The array of beliefs and attitudes that people hold about political and related affairs
The process by which citizens acquire politically relevant knowledge, beliefs, attitudes, and patterns of behavior.
When does the process of socialization begin?
Very early, around ages 3-13.
The theory that suggests that people like to have favorable images of themselves, they may attempt to boost their self-images by acting like people they admire or by avoiding the behavior of those they do not like.
Social Learning Theory
People may carry over attitudes developed in a narrower setting such as the family or school, to the broader political setting. A boy who dislikes his father may rebel against political authority more generally.
What people can learn about politics depends on the stage of mental development. Some things can only be learned early in life, while others can be learned only later on.
Cognitive development theory
A "teacher" in the process of political socialization, for example, the family, school, a peer group, or the mass media.
agents of socialization
Groups of people, roughly equal in social position, who interact with one another
A person's sense of being able to accomplish something politically, an important determinant of political participation
A motivating factor, held by some citizens, to get involved in politics
sense of duty
Psychological attachment that a citizen may feel toward a particular political party
A form of political protest in which advocates of a cause deliberately break a law as a means of asserting its illegitimacy or drawing attention to their cause.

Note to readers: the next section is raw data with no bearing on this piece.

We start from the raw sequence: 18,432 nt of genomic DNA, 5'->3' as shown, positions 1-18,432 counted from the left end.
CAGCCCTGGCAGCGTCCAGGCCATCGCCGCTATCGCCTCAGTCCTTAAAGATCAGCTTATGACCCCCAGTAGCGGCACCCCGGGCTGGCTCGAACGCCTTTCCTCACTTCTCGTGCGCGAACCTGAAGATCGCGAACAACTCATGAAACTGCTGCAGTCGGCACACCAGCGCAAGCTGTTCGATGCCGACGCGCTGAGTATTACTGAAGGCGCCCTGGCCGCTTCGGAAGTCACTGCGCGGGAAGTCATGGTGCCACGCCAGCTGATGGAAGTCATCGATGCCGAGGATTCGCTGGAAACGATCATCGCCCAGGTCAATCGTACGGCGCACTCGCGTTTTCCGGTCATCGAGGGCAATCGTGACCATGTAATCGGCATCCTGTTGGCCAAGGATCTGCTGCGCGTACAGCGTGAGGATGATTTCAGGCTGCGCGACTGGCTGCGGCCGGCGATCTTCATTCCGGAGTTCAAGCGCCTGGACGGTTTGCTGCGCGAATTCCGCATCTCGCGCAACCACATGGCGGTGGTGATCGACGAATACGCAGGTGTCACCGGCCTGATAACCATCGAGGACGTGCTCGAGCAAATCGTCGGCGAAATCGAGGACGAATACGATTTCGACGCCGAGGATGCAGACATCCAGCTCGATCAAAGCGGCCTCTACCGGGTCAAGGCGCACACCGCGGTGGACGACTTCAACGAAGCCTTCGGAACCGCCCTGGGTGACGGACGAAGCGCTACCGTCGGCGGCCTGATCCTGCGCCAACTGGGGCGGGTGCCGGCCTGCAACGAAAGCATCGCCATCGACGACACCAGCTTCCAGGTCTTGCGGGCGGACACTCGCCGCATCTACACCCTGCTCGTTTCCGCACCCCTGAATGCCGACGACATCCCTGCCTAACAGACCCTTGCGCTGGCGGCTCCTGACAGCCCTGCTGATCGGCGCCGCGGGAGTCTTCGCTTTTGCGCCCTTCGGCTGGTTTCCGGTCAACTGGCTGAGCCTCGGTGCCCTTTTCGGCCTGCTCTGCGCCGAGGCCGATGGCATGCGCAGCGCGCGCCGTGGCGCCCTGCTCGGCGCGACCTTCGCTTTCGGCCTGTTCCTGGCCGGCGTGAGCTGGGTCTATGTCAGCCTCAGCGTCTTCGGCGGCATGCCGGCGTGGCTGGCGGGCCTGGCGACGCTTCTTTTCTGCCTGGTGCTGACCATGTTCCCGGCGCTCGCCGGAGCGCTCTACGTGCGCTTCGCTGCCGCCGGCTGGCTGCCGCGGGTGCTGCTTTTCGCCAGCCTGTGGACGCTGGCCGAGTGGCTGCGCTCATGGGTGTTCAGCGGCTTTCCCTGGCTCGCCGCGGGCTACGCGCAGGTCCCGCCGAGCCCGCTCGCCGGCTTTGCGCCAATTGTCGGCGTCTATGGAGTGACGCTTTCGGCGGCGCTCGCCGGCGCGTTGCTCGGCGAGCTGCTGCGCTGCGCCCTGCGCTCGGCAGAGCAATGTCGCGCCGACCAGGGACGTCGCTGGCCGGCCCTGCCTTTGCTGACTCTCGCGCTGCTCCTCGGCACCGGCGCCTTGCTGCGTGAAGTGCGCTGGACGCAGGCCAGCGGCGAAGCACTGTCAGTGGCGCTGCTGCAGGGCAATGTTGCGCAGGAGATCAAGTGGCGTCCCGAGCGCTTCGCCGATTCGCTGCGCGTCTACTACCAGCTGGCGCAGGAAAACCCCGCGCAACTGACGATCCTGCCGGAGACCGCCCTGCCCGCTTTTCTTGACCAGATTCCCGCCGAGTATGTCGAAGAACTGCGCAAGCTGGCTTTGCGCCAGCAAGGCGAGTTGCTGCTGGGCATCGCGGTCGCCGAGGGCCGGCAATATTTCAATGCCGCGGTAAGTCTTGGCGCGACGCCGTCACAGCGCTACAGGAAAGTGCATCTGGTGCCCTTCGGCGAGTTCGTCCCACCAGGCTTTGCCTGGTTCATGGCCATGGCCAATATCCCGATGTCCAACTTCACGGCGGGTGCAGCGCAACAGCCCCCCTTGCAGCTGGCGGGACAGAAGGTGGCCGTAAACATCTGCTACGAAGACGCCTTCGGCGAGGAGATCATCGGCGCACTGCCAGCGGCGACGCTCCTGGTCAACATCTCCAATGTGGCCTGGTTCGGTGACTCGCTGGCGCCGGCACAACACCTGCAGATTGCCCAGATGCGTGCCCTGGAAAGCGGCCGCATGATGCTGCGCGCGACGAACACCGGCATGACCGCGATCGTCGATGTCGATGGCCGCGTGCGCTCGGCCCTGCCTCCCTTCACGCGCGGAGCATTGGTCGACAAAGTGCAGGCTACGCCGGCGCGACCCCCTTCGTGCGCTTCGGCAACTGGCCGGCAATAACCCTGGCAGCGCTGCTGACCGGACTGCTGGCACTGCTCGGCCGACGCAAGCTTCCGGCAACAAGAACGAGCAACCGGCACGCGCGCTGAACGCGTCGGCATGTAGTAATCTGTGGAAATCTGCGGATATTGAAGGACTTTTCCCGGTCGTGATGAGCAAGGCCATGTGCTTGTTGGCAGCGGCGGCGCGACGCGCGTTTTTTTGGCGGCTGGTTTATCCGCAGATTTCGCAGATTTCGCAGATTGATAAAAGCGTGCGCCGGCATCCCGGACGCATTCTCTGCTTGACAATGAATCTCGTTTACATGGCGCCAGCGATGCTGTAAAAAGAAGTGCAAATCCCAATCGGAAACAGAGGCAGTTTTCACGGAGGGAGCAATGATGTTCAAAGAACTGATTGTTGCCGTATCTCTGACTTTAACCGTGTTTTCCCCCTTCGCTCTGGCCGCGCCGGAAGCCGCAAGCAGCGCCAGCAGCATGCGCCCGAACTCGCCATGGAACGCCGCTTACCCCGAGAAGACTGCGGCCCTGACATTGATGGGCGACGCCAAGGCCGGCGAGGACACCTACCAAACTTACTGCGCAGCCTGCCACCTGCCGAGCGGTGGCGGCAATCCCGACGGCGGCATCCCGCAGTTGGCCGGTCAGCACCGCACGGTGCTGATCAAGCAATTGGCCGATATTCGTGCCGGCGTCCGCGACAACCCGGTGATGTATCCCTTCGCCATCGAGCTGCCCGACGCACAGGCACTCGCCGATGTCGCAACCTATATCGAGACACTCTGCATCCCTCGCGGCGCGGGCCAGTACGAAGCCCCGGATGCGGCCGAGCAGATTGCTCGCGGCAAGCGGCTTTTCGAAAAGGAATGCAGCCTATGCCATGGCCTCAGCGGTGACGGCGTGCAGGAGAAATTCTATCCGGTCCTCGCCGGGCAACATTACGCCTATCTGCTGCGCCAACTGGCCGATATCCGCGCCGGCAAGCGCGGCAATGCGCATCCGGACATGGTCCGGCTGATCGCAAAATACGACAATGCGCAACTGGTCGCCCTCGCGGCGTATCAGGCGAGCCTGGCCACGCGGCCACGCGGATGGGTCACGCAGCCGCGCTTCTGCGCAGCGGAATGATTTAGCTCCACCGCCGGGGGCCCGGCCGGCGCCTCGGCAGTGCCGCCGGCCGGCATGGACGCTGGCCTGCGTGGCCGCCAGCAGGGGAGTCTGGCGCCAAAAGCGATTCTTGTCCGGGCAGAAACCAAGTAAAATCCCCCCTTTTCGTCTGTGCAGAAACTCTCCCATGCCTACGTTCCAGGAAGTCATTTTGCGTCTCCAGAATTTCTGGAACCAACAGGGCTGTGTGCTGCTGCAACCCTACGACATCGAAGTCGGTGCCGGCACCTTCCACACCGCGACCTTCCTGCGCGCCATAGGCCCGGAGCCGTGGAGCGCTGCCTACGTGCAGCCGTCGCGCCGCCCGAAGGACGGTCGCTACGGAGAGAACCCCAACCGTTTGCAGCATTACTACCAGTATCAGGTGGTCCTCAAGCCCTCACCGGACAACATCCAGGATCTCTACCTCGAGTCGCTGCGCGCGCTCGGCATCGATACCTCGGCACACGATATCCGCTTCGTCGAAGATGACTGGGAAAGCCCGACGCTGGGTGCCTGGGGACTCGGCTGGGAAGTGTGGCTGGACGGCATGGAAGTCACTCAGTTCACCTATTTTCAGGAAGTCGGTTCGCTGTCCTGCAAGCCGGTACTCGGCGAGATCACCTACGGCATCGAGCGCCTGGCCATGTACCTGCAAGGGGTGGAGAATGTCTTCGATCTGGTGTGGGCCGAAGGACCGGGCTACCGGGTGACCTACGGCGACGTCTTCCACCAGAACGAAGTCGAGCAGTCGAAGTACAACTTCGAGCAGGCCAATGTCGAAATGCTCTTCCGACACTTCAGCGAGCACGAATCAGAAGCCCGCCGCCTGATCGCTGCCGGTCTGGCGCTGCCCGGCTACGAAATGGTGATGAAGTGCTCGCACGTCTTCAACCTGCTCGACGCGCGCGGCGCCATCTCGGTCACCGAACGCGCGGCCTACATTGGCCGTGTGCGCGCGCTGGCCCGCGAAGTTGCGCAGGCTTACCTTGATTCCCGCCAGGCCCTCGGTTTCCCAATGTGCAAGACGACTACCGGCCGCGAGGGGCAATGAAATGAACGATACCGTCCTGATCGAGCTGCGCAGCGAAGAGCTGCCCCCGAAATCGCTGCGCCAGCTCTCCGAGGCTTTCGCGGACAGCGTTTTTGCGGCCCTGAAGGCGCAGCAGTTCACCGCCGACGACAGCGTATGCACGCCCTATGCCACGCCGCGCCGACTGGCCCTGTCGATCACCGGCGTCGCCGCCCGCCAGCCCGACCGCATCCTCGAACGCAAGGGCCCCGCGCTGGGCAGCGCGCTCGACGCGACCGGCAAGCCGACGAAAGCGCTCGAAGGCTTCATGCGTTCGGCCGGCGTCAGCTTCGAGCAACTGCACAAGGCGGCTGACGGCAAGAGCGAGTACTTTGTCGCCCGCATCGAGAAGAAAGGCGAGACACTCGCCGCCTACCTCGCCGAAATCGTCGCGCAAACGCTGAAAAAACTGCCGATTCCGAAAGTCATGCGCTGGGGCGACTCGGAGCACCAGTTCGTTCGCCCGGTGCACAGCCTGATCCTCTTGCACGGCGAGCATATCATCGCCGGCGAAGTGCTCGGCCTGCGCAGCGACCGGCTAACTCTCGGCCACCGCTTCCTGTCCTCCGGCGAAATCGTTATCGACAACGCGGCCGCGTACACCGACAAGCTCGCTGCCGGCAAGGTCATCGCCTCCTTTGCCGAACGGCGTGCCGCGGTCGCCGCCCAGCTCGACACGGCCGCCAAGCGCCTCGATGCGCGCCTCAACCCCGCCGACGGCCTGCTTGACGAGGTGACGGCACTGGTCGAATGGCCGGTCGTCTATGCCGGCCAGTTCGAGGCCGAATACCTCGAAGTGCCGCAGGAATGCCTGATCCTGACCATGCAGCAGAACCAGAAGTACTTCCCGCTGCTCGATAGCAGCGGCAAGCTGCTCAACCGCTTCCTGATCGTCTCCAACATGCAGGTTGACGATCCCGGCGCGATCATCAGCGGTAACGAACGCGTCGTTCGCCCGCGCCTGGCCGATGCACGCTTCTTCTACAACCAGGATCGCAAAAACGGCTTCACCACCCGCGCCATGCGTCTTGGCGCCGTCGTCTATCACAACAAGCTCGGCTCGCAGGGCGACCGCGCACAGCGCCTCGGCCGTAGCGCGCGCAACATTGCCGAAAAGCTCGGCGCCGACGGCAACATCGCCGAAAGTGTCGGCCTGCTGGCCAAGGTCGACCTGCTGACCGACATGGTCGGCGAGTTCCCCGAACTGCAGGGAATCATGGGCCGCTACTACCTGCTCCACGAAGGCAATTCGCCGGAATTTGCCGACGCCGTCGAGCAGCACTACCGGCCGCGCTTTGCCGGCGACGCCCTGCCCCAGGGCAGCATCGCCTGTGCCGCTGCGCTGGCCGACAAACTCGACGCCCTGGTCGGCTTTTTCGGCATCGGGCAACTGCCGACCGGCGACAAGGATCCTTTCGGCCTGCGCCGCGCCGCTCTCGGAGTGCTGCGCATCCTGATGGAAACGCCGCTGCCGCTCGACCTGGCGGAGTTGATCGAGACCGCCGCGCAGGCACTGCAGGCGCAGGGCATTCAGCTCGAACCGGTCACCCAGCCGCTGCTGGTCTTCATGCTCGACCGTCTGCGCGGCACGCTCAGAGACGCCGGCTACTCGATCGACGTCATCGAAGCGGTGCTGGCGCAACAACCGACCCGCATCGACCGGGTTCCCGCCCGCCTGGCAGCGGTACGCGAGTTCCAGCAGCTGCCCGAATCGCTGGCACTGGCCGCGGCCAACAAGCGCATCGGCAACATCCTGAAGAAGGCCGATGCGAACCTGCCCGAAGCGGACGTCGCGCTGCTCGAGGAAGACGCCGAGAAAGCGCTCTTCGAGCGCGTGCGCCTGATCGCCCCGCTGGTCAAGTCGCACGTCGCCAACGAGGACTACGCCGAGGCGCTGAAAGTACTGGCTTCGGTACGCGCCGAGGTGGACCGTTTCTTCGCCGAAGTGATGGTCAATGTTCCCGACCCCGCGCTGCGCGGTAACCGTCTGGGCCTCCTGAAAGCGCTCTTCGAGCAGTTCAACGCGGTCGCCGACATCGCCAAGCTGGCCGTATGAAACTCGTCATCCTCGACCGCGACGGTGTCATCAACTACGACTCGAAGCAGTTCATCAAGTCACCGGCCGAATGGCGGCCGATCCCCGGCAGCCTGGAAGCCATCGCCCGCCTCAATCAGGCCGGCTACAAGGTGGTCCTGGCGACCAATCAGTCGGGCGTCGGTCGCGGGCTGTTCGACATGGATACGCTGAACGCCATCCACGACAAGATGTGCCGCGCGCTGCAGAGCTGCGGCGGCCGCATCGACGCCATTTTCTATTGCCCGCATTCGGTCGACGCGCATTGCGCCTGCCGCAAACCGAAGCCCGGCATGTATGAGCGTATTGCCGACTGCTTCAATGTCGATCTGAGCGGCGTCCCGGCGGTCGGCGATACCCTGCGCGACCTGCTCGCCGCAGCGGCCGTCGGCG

A form of civil disobedience in which protesters do not actively oppose gov'ts attempts to control them, but rather refuse to cooperate by doing nothing-- for example, by going limp when police try to pick them up
A category of political participation that comprises around 22 percent of the population. These people take virtually no part in political life. Many African Americans, women, and low social status individuals fall into this group.
A category of political participation that comprises around 21 percent of the population. These people are very attached to a certain party, which brings them to vote in most elections.
A category of political participation that comprises around 4 percent of the population. These people contact public officials when they have a particular personal problem and seek government assistance to solve it.
A category of political participation that comprises around 20 percent of the population. These people have little involvement in electoral politics apart from voting, but they do take part in group activities with the aim of solving social problems.
A category of political participation that comprises around 15 percent of the population. These people do not participate much in group activities, but are highly active in campaigns. They are also highly partisan.
Comprising about 11 percent of the population, the people in this category of political participation vote, contact officials, campaign, and take part in group activities. Predominantly upperstatus and middle aged
A perspective that looks at politics as a system in which individuals and organizations pursue their self-interests, defined in terms of costs and benefits, and choose to do those things that give them the greatest benefit at the least cost.